Merlin was as tall as Arthur, probably taller. Is that why they didn’t fit together, is that why Arthur didn’t want to take him in his arms? Because he was the wrong shape, because he couldn’t fold into Arthur perfectly like Mithian seemed to?

 

It wasn’t that that set him off, not exactly. Merlin doesn’t remember this very well, but his mum tells him he was strange about food when he was little. Picky, she calls it.

(“it wasn’t that you wouldn’t eat love, it’s just you only wanted certain things. At certain times too. You went through a phase where you only wanted rice, then you swapped that for noodles. Then you started making me count aloud every mouthful you took.”)

His mum had put a stop to it after that, refused to make any special meals or play any games.

(“you were furious at first, threw some right tantrums. But then you just seemed to forget all about it. It’s just one of those phases kids go through.”)

So the eating thing, as Merlin euphemistically called it, wasn’t exactly new. During the stress of his GCSES he got into a pattern of not eating much as well, driven mad by fear of failure and unable to leave his books even for a second. But then the exams weren’t so bad and Arthur insisted on dragging him on holiday to that cottage in Wales when they were over, the one that Uther bought for Igraine just before Arthur was born and then never set foot in it again for the next eighteen years. Merlin had thought it might be sinister or just plain sad but the cottage was in surprisingly good nick, kept clean by a woman from the village, and if Arthur looked a little pensive when they first walked in, he soon cheered up.

As a ploy to get Merlin out of his own head, it had worked remarkably well. They went swimming every morning in the sea, and Merlin read on the beach while Arthur practised his footwork with a beach ball, and in the evenings they drank cheap beer purchased with Arthur’s cousin’s ID. And Arthur had shown himself to be surprisingly handy with a saucepan, his food wasn’t gourmet, but it was pretty good and somehow, with Arthur bragging opposite him about his amazing chef skills, Merin hadn’t found it difficult to eat.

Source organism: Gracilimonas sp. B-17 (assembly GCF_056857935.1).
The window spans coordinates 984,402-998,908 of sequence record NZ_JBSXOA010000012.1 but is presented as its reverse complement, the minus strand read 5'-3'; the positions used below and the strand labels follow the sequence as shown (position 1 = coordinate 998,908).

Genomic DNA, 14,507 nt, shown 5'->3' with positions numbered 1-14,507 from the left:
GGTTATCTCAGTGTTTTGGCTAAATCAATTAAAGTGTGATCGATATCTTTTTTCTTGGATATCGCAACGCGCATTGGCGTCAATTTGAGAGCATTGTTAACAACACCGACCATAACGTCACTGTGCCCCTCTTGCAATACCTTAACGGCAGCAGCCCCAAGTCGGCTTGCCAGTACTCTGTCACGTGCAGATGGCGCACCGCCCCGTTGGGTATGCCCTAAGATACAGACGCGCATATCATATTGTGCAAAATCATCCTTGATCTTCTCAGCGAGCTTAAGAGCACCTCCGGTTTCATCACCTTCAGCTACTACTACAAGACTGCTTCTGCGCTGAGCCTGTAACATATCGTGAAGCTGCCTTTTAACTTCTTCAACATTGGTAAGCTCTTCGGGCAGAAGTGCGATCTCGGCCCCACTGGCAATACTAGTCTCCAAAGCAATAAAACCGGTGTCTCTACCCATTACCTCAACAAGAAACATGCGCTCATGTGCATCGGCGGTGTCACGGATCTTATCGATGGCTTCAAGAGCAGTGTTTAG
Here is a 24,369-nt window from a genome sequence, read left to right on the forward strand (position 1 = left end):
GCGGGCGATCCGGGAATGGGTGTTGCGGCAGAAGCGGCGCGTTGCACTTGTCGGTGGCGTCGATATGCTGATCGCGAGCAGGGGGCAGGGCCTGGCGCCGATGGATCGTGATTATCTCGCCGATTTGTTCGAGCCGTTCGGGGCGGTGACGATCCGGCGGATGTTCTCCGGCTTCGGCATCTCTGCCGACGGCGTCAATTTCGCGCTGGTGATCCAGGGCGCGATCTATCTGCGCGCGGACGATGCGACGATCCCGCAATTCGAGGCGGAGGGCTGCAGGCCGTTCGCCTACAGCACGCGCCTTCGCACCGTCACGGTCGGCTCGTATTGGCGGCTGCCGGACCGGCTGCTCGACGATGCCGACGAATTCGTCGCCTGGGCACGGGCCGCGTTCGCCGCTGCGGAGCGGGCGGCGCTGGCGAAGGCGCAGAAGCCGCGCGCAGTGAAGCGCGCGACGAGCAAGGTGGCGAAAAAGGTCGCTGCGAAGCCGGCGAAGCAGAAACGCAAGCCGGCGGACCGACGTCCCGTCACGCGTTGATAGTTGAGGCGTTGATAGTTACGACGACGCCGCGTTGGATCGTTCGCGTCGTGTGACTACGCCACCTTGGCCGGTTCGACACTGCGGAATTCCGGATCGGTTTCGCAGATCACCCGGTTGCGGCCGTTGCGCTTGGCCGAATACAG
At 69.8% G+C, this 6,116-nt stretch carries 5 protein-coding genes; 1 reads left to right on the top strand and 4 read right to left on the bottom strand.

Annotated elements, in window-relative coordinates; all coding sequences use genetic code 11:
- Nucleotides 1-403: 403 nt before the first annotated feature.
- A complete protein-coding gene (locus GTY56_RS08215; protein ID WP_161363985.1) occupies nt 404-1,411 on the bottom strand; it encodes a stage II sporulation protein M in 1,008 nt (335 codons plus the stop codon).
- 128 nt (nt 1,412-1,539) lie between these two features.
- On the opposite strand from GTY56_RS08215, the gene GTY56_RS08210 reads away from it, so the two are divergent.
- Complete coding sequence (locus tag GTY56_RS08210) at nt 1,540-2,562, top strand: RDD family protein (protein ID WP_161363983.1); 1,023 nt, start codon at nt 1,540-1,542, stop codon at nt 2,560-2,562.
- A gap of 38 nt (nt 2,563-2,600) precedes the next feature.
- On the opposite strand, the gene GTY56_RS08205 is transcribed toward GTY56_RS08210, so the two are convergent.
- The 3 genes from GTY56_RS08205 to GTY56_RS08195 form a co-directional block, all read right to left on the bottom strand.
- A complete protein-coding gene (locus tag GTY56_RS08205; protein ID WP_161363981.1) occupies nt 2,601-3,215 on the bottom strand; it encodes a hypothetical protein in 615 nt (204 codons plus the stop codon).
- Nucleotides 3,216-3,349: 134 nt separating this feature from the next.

He sometimes thinks of that holiday as the last of the good times. Because when they came back to school for Year 12, Arthur was suddenly staring at Gwen a lot more and Merlin realised to his horror that Gwen was staring back. And, sure enough, two months into the new term, at Gwaine’s ‘Who Needs An Excuse to Have a Party’ party, Merlin had drunkenly stumbled into what he thought was an empty bedroom to see Gwen and Arthur intertwined on the bed, lips locked together.

“Merlin!” Arthur said, but the worst thing was, he didn’t sound annoyed, just elated, like someone who had finally got what they wanted. And Gwen just giggled and the sound was so intimate that it cut Merlin like a knife, leaving him to choke out an apology and quietly shut the door behind him.

He had kept it together mostly, the next couple of months. Gwaine and Lance were convinced it was just a brief fling (and if Lance may have been a little too insistent on that point for reasons of his own, no-one was cruel enough to pick up on it) and even Freya laughed when Merlin would-be casually asked if she thought they were in love.

“Jesus, Merlin, they’re seventeen! Bit soon for that,” and the weight in Merlin’s chest lessened slightly, until Freya added; “It’s probably just wild sex at this stage,” and Merlin felt bile rise in his throat, sharp and acrid.

(he still feels that bile when he looks at Arthur some days, but he can’t tell if it’s just a side effect of the constant sour hunger pangs in his stomach.)

But soon a couple of months was six months, then eight months, then a year, and it clearly wasn't a fling anymore. Arthur and Gwen were no longer two, they were one, a package deal. They ate together, walked to class together, went home together. And when Merlin called Arthur at the weekends, to see if he wanted to go to the park or the cinema, Arthur had invariably made plans with Gwen. So Merlin waited patiently and went to the park by himself but Arthur was still never free so Merlin stopped going out and stopped calling and started spending his weekends in his bedroom with the curtains drawn and the television on.